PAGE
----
FROM OUR EXPERTS
Many of the acid reflux patients I work with don't simply deal with the basic heartburn symptoms. One symptom that is frequently mentioned is painful belly bloat. Not only is this bloat painful, but when you can't fit into your jeans it's downright annoying. Most of the reasons for belly bloat can be changed with some simple tweaks. Check out some of the tips below. Slow down while eating We are a fast-paced, fast-food society. If you are eating on the run, you are likely eating too fast. Quickly wolfing down some food may be good for productivity but not for your gut. Slow down, chew your food thoroughly and don't gulp, which causes you to swallow air, and you will improve your digestion. Reduce carbonated beverages Small amounts of carbonated beverages used sparingly can help you belch and relieve pressure from excess gas, but if you are downing more soda than water it could be having the opposite effect. Reduce the amount of carbona...
Over the weekend, I noticed an interesting question in a column by The People’s Pharmacy’s Joe and Teresa Graedon that addressed the topic of flatulence due to diet. The person who wrote in said that her son is a vegetarian who eats a lot of beans and dairy for protein, as well as lots of vegetables. He especially eats a lot of broccoli, Brussels sprouts, cabbage and carrots. “He is so flatulent, we can hardly stand it,” the mother wrote.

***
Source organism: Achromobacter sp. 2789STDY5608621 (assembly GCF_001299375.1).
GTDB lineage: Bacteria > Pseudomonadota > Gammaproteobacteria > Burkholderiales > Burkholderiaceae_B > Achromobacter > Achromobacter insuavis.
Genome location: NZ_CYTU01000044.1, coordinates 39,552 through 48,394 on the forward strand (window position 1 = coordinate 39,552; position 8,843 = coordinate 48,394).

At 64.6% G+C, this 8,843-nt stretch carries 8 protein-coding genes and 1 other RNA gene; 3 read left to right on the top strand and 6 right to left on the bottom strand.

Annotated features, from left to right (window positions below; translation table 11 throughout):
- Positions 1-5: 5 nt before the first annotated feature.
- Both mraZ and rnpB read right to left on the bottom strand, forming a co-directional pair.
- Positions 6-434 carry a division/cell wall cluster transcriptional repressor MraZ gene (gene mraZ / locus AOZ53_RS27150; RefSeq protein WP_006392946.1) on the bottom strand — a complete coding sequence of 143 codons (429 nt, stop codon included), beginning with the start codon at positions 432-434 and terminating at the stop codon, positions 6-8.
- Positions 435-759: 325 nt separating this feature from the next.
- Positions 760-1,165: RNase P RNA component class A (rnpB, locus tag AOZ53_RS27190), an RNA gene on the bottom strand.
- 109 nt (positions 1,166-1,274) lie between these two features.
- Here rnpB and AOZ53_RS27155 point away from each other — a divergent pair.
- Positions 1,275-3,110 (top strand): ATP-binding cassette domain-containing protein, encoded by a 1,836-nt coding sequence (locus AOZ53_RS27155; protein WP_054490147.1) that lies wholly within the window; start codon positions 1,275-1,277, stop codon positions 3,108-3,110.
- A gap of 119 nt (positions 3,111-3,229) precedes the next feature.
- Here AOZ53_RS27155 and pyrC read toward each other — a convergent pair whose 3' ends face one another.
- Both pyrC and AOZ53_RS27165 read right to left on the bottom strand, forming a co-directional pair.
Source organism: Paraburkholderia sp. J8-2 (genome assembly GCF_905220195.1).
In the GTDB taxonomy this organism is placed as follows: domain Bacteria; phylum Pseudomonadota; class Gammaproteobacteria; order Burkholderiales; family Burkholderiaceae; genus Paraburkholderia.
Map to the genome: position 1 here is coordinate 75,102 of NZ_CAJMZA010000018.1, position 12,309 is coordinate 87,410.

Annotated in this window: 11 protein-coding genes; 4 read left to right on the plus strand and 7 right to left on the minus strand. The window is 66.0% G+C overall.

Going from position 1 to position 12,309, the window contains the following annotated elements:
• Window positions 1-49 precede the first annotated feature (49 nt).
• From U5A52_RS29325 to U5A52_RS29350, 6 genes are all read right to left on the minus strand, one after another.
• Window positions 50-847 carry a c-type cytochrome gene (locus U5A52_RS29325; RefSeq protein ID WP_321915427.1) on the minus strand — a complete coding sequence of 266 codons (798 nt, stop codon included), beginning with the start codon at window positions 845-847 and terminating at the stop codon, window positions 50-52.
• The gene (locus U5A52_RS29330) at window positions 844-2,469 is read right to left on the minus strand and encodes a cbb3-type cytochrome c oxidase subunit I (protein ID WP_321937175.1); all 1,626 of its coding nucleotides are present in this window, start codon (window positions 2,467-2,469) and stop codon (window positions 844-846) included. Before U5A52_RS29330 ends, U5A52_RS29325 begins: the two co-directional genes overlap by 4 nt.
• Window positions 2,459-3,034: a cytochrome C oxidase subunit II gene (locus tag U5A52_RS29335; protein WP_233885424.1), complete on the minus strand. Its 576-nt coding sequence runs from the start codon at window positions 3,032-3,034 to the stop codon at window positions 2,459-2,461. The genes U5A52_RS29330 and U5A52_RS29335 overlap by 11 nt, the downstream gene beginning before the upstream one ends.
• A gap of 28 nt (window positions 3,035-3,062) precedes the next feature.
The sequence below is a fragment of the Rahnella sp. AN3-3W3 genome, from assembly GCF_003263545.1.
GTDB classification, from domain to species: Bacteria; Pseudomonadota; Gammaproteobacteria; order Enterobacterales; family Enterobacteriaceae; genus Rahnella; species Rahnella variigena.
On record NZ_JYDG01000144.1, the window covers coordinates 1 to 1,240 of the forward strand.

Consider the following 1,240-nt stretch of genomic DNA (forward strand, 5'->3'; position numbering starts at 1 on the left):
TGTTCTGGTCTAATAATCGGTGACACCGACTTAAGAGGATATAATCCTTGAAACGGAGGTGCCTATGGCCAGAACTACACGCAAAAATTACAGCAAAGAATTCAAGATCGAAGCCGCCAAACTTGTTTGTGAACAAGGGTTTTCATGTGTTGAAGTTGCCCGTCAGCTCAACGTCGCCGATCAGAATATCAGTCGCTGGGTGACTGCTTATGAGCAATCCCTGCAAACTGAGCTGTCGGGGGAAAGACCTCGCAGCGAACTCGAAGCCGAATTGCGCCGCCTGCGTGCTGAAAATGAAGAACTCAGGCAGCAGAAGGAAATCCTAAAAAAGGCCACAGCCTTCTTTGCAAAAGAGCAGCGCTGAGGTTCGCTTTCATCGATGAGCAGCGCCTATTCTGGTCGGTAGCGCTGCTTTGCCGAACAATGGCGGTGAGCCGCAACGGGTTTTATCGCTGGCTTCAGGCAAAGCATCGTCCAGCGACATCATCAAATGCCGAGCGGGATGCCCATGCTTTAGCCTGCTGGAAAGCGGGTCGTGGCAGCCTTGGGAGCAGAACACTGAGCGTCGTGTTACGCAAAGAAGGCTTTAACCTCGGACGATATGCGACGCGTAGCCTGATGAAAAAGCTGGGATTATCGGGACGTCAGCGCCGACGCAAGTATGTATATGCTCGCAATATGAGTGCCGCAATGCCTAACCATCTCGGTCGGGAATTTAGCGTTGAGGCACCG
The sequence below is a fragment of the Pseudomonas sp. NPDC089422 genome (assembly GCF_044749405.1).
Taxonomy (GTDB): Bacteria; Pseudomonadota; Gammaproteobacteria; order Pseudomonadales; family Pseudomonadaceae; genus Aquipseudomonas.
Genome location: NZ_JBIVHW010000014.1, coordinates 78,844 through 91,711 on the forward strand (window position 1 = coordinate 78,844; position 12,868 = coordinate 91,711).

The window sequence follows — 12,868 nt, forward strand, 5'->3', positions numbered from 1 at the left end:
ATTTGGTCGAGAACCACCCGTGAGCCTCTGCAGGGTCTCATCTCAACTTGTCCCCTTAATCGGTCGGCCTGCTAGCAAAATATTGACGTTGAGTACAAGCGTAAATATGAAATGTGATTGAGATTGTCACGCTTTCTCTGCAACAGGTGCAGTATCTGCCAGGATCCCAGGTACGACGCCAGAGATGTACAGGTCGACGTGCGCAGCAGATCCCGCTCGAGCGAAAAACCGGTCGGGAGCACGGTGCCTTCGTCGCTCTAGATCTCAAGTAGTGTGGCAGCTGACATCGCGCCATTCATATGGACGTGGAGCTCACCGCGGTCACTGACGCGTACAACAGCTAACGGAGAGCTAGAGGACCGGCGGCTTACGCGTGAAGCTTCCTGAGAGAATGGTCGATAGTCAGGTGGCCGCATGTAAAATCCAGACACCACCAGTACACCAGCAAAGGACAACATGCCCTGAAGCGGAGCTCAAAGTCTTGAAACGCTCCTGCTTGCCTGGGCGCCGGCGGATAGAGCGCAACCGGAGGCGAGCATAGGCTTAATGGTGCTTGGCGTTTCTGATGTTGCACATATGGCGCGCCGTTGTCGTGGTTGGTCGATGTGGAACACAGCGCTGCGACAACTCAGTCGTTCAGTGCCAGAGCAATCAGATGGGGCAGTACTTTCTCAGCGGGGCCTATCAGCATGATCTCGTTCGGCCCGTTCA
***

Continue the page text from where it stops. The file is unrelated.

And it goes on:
Smelly gas is one thing, but as I did a little research, there can be other outcomes from gas, such as misdiagnosis of other health issues. For instance, gas in the intestines can cause severe pain for some people, leading to misdiagnosis for a more severe condition. When pain from gas is on the left side of the colon, doctors can confuse it with heart disease. When the pain is on the right side, doctors may suspect gallstones or appendicitis.
So what is gas? Why does it occur? Why does it become smelly? What foods caus...
Tissue infection - Clostridial; Gangrene - gas; Myonecrosis; Clostridial infection of tissues
Clean any skin injury thoroughly. Watch for signs of infection (such as redness, pain, drainage, or swelling around a wound), and consult your health care provider promptly if these occur.
Bartlett JG. Clostridial infections. In: Goldman L, Ausiello D, eds. Cecil Medicine . 23rd ed. Philadelphia, Pa: Saunders Elsevier; 2007:chap 319.
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